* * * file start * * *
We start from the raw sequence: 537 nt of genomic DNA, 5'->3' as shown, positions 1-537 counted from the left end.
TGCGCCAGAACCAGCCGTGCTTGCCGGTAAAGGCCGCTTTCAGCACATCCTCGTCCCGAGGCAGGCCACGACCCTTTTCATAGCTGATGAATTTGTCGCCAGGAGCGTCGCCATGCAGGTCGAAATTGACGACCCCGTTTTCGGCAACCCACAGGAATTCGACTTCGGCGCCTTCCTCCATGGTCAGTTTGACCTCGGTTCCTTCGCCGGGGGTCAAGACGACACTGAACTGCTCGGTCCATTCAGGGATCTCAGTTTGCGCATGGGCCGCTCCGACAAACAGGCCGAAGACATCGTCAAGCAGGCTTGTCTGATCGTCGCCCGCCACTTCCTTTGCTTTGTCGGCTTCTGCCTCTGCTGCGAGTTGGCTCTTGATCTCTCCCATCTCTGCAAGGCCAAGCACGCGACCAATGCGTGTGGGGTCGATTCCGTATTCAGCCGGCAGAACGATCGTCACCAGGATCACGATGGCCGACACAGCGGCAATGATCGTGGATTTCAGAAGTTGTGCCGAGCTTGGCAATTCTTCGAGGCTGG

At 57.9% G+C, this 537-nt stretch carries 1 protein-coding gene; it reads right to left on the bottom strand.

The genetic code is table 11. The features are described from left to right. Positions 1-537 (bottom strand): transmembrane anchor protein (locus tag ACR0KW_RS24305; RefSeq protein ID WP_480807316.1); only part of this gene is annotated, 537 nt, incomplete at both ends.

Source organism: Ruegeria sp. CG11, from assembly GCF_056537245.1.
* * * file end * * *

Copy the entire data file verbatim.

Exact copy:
We start from the raw sequence: 537 nt of genomic DNA, 5'->3' as shown, positions 1-537 counted from the left end.
TGCGCCAGAACCAGCCGTGCTTGCCGGTAAAGGCCGCTTTCAGCACATCCTCGTCCCGAGGCAGGCCACGACCCTTTTCATAGCTGATGAATTTGTCGCCAGGAGCGTCGCCATGCAGGTCGAAATTGACGACCCCGTTTTCGGCAACCCACAGGAATTCGACTTCGGCGCCTTCCTCCATGGTCAGTTTGACCTCGGTTCCTTCGCCGGGGGTCAAGACGACACTGAACTGCTCGGTCCATTCAGGGATCTCAGTTTGCGCATGGGCCGCTCCGACAAACAGGCCGAAGACATCGTCAAGCAGGCTTGTCTGATCGTCGCCCGCCACTTCCTTTGCTTTGTCGGCTTCTGCCTCTGCTGCGAGTTGGCTCTTGATCTCTCCCATCTCTGCAAGGCCAAGCACGCGACCAATGCGTGTGGGGTCGATTCCGTATTCAGCCGGCAGAACGATCGTCACCAGGATCACGATGGCCGACACAGCGGCAATGATCGTGGATTTCAGAAGTTGTGCCGAGCTTGGCAATTCTTCGAGGCTGG

At 57.9% G+C, this 537-nt stretch carries 1 protein-coding gene; it reads right to left on the bottom strand.

The genetic code is table 11. The features are described from left to right. Positions 1-537 (bottom strand): transmembrane anchor protein (locus tag ACR0KW_RS24305; RefSeq protein ID WP_480807316.1); only part of this gene is annotated, 537 nt, incomplete at both ends.

Source organism: Ruegeria sp. CG11, from assembly GCF_056537245.1.